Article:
David Bourget (Western Ontario)
David Chalmers (ANU, NYU)
Rafael De Clercq
Jack Alan Reynolds
Learn more about PhilPapers
Journal of Religious Ethics 10 (1):1-21 (1982)
Would the Jewish tradition agree with Søren Kierkegaard's claim that the biblical episode of Abraham's near-sacrifice of Isaac represents a fearful "teleological suspension of the ethical"? After surveying a variety of classical Jewish sources, the author concludes that Kierkegaard's interpretation has almost no resonance within the Jewish tradition. Rather than involving a suspension of the ethical, this episode is viewed by Jewish writers as involving a moment of supreme moral responsibility on the part of both God and man. This treatment of the biblical episode points up a central fact about the Jewish tradition: although Judaism is unquestionably an ethical tradition based on the divine command, it is also a tradition of human autonomy and reason. If Jews have regarded God's commands as absolute, they have also found it unthinkable that these commands should ultimately defy our human sense of right and wrong
|Keywords||No keywords specified (fix it)|
|Categories||categorize this paper)|
Setup an account with your affiliations in order to access resources via your University's proxy server
Configure custom proxy (use this if your affiliation does not provide a proxy)
|Through your library|
References found in this work BETA
No references found.
Citations of this work BETA
Michael Ruse (1994). Evolutionary Theory and Christian Ethics: Are They in Harmony? Zygon 29 (1):5-24.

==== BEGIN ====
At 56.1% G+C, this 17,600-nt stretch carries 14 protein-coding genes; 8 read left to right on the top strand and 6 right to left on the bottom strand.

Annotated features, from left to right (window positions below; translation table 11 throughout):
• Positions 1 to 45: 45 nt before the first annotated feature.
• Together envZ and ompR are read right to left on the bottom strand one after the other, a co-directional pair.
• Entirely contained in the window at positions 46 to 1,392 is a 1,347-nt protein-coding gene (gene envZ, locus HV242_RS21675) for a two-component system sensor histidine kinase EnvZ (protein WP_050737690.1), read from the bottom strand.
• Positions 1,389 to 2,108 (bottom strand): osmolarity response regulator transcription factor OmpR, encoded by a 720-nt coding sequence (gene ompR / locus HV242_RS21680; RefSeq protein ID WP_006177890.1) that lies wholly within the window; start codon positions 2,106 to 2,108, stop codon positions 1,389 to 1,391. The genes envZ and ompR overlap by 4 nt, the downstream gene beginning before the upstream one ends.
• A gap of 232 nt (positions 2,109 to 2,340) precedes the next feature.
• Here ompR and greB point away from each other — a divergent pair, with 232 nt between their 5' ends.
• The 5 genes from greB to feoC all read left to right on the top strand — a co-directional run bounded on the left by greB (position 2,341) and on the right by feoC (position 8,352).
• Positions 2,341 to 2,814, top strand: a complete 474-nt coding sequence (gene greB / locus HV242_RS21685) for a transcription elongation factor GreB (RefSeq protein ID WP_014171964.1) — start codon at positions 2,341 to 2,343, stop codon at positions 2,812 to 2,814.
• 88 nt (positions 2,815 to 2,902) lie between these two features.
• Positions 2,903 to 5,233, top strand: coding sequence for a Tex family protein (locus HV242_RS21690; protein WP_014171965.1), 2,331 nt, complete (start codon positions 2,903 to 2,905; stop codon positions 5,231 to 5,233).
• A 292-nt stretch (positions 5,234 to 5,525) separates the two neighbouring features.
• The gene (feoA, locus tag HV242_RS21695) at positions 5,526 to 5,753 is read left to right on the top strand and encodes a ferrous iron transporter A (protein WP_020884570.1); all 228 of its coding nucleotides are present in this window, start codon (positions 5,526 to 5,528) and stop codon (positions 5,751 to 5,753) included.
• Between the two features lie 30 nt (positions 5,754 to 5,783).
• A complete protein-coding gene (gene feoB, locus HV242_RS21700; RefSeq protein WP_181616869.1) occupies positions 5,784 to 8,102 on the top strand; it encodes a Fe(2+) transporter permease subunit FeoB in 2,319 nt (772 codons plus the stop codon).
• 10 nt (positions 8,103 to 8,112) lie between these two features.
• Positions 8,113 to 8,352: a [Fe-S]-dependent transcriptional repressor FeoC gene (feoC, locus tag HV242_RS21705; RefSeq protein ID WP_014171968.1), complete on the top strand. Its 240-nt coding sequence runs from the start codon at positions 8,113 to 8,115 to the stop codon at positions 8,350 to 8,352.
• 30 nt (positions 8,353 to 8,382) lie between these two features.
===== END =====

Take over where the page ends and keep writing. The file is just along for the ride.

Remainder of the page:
Ilsup Ahn (2012). Between Mt. Moriah and Mt. Golgotha: How is Christian Ethics Possible? Journal of Religious Ethics 40 (4):629-652.
Similar books and articles
Daniel Jeremy Silver (1970). Judaism and Ethics. [New York]Ktav Pub. House.
Sid Schwarz (2008). Judaism and Justice: The Jewish Passion to Repair the World. Jewish Lights Pub..
Aaron W. Hughes (2010). Maimonides and the Pre-Maimonidean Jewish Philosophical Tradition According to Hermann Cohen. Journal of Jewish Thought and Philosophy 18 (1):1-26.
Michael L. Morgan (1984). Jewish Ethics After the Holocaust. Journal of Religious Ethics 12 (2):256 - 277.
Andrew Cross (2003). Faith and the Suspension of the Ethical in Fear and Trembling. Inquiry 46 (1):3 – 28.
Gersion Appel (1975). A Philosophy of Mizvot: The Religious-Ethical Concepts of Judaism, Their Roots in Biblical Law, and the Oral Tradition. Ktav Pub. House.
N. L. Tidwell (1996). Holy Argument: Some Reflections on the Jewish Piety of Argument, Process Theology and the Philosophy of Religion. Religious Studies 32 (4):477 - 488.
Isaac Franck & J. DAvid Bleich (eds.) (1980). Biomedical Ethics in Perspective of Jewish Teaching and Tradition: Proceedings of an Academic Conference, November 13, 1977. College of Jewish Studies of Greater Washington (D.C.).
David Novak (2003). A Jewish Argument for Socialized Medicine. Kennedy Institute of Ethics Journal 13 (4):313-328.
David Patterson (2005). Hebrew Language and Jewish Thought. Routledgecurzon.
Louis E. Newman (1993). Talking Ethics with Strangers: A View From Jewish Tradition. Journal of Medicine and Philosophy 18 (6):549-567.
David Novak (1989). Jewish-Christian Dialogue: A Jewish Justification. Oxford University Press.
David Novak (1992). Jewish Social Ethics. Oxford University Press.
Michael J. Harris (2003). Divine Command Ethics: Jewish and Christian Perspectives. Routledgecurzon.
Isaac Husik (2002). A History of Mediaeval Jewish Philosophy. Dover Publications.
Added to index2011-01-04
Total downloads6 ( #200,848 of 1,098,129 )
Recent downloads (6 months)2 ( #172,576 of 1,098,129 )
How can I increase my downloads?